Feminist Search Tool @Digital Methods Summer School

Notes of the day: https://pad.feministsearchtool.nl/p/FST_dmi_day1


People present:

  • Svenja she/her/they/them, social sciences, gender studies
  • Andre, designer, developer
  • Anja her/she, designer, researcher, community organiser
  • Frauke her/she, citizen science/civic science
  • Lonneke (facilitator) her/she (facilitator)
  • Annette her/she, artist
  • Asli Feminist, film history
  • Jeroen (facilitator)

Retrospective outline of the day:

  • introduction: all participants introduced themselves, by name, background, preferred pronouns, and some preliminary reflections on how they relate to the question addressed “Why are the authors of the books I read so white so male so Eurocentric?”
  • we followed up by introducing the feminist search tool prototype in more detail, the background, the process, the encounters we had while working on it, the actual infrastructure of the tool,… Throughout the day we referred back to moments of learning that derived from the process of making that tool.

Content / Data sets:

  • records of the UU Library (2006-2016)
  • potentially data retrieved from browsing experiments in Amazon book recommendations
  • specific book “recommendations” selected by different invited communities: Urban Collective/Black Archives, KUNCI, Mapping Slavery, Casco, Aphra's Bookclub)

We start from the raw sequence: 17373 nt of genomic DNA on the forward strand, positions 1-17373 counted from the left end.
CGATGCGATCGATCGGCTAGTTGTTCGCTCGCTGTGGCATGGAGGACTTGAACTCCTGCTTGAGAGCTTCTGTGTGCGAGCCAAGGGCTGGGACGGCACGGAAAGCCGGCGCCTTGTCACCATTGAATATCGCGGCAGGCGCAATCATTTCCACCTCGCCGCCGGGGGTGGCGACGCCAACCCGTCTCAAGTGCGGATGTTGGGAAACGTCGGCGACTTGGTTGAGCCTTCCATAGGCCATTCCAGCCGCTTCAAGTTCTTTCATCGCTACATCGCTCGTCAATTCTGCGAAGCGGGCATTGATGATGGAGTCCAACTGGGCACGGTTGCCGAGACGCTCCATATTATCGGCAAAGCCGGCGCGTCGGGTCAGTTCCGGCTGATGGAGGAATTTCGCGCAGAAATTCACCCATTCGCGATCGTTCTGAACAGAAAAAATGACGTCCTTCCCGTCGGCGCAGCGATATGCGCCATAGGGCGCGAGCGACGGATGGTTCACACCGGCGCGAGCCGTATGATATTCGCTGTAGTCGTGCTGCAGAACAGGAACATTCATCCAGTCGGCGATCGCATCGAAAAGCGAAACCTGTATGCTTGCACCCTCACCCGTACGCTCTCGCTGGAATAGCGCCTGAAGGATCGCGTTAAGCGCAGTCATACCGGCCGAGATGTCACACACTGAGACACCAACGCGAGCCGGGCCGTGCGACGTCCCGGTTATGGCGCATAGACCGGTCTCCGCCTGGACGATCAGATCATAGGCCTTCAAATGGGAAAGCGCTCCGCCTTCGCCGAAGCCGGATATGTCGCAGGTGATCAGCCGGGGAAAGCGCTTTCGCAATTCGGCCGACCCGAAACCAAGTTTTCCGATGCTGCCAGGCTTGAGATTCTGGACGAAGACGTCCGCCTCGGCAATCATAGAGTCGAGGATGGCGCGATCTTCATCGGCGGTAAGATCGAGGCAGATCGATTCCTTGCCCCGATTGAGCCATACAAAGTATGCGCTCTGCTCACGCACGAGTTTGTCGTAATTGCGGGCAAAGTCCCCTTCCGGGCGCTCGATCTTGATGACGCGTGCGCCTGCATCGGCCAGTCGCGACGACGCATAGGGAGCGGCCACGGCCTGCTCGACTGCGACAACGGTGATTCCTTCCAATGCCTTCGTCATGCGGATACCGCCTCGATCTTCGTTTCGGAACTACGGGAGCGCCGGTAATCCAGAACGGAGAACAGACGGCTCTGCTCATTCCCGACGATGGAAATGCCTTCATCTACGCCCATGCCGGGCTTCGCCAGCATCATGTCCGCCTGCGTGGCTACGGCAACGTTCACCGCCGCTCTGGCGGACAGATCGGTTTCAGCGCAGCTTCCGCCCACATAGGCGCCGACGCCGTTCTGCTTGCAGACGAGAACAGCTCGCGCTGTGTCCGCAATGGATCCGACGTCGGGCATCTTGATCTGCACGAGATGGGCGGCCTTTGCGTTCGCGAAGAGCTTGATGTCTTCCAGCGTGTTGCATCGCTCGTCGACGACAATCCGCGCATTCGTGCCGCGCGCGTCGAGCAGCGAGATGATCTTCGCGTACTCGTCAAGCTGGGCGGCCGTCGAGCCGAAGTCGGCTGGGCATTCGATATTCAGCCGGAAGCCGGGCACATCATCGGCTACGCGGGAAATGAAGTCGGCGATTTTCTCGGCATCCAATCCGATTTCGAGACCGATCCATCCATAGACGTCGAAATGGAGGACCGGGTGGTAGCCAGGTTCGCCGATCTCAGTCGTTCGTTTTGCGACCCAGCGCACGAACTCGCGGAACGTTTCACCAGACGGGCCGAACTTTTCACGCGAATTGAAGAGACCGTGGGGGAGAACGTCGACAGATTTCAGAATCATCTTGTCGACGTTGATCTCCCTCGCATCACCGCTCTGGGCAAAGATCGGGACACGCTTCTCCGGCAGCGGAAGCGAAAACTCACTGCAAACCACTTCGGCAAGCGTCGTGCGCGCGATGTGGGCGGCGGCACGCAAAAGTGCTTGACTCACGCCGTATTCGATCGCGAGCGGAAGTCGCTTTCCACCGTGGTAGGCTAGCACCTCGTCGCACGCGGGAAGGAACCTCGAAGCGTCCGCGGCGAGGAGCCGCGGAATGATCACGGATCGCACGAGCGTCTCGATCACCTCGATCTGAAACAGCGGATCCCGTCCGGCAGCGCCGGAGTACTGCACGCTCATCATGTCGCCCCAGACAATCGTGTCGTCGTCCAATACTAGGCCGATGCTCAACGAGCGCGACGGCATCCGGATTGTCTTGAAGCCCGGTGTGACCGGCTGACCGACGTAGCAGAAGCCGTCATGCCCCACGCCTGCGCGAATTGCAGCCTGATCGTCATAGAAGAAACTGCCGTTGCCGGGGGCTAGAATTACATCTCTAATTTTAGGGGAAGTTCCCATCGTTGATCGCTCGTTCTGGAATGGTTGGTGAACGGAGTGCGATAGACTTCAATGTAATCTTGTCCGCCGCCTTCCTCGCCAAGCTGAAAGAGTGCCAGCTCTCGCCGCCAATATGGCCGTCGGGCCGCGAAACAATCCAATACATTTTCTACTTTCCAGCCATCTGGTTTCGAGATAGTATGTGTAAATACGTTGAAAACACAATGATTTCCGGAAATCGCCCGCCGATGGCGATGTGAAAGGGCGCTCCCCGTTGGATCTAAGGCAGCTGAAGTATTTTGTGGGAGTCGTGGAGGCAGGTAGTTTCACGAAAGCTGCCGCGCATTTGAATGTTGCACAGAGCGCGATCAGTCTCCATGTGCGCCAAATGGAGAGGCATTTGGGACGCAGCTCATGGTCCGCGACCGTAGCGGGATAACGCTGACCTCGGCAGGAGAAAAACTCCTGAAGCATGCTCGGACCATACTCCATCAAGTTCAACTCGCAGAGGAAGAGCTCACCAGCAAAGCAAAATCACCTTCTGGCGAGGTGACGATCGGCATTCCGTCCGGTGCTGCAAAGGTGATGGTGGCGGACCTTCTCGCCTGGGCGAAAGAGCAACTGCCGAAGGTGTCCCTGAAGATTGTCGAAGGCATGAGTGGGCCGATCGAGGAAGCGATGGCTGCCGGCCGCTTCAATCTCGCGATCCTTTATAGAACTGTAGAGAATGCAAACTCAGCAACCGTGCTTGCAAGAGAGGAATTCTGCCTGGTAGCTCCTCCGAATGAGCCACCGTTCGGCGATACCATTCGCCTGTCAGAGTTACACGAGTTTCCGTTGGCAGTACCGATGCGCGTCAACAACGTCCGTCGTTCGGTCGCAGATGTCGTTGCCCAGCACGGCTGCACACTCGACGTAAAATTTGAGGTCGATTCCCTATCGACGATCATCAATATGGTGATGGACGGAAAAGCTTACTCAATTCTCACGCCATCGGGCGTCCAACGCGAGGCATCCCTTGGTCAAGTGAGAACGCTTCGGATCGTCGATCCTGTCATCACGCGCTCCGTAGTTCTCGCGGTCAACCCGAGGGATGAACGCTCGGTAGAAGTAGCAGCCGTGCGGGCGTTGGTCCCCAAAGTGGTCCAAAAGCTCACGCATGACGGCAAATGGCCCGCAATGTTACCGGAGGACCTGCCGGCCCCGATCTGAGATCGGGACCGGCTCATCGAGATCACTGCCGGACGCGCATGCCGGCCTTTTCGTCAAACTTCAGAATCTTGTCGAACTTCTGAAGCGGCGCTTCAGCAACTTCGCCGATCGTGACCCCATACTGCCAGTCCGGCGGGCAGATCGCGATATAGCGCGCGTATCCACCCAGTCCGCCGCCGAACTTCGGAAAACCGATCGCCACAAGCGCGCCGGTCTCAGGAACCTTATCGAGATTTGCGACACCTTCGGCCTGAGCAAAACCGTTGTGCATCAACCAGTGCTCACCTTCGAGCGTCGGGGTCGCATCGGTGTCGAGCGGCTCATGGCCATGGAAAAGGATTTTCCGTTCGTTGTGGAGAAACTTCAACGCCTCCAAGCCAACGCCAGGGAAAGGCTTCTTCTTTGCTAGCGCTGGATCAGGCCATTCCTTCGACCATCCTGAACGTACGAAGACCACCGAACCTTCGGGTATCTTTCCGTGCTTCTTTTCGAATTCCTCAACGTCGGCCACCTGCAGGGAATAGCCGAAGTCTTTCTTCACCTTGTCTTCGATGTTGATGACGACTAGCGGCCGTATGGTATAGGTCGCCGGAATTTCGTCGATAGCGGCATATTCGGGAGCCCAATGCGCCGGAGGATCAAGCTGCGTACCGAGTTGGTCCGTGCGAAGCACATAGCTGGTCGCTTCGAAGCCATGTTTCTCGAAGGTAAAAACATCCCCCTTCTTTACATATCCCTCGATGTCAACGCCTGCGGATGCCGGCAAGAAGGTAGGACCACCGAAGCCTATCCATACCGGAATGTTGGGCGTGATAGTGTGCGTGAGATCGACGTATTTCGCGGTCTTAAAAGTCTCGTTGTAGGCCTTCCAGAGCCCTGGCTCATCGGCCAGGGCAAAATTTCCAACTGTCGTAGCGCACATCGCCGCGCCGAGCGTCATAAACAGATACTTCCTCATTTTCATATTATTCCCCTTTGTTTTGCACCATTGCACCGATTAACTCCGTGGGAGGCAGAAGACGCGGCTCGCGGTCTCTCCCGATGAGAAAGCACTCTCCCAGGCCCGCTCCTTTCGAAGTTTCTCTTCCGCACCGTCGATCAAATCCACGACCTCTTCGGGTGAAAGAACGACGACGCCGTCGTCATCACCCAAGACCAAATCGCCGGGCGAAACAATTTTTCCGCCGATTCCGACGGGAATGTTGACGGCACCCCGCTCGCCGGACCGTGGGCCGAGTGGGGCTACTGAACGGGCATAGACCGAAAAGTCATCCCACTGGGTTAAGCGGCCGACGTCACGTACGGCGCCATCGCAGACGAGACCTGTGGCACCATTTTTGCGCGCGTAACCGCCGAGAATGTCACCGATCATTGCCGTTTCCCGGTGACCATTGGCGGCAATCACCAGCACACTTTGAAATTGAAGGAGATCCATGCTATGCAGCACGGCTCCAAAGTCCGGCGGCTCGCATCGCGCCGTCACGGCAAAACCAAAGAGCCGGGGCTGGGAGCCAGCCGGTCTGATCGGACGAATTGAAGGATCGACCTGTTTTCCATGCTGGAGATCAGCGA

Different directions:

Amazon Book recommendations

One of the learnings from the process at UU Library was that the libary catalog is searched mostly with “known-item”search, whereas “discovery search” (when you do not exactly know yet what you are looking for) happens on other platforms. One directions that we wanted to investigate was therefore to query books in Amazon, and inquiry differences and similarities in different browsers (logged into an Amazon account/not logged in, different countries, different histories).

  • Related to that: Comparison of “recommendations” as a practice: How do recommendations function in different contexts?
  • Pointing at gaps: How to highlight what cannot to be found? “Red link” practice of Wikimedia. (highlighting what is not yet written – what is missing)
  • Bibliographies: Querying our own bibliographies using different methods.


  • We started by associatively searching on Amazon, reading and comparing our results, and discussing our assumptions based on these results. Find the detailed outline of each query here: https://pad.feministsearchtool.nl/p/FST_dmi_day1 (From Line 54 onward “Ways of searching on Amazon”).
  • We started with “Known-item search”, searching for books recommended by Black Archives, and then continued with “Discovery Search”, and analysed the results of searching for the topic “climate change” and “race”, based on the authors gender (according to self-narration), location of publishing, and if the topic was appearing in the title of the book. The results were different according to country/language in which we searched. See more detailed results from line 96.

Feminist Search Tool

  • We looked at different possibilities to query the Feminist Search tool for “Publishers”, to get back a list of all publishers represented in the UU library and in the second step combine this information with a key words search for “Climate Change” and “Racisms”. The results can be found here: https://ethercalc.org/787vu2xntnp5
  • The next step is be to compare the “gender” with “publishers”

Another ideas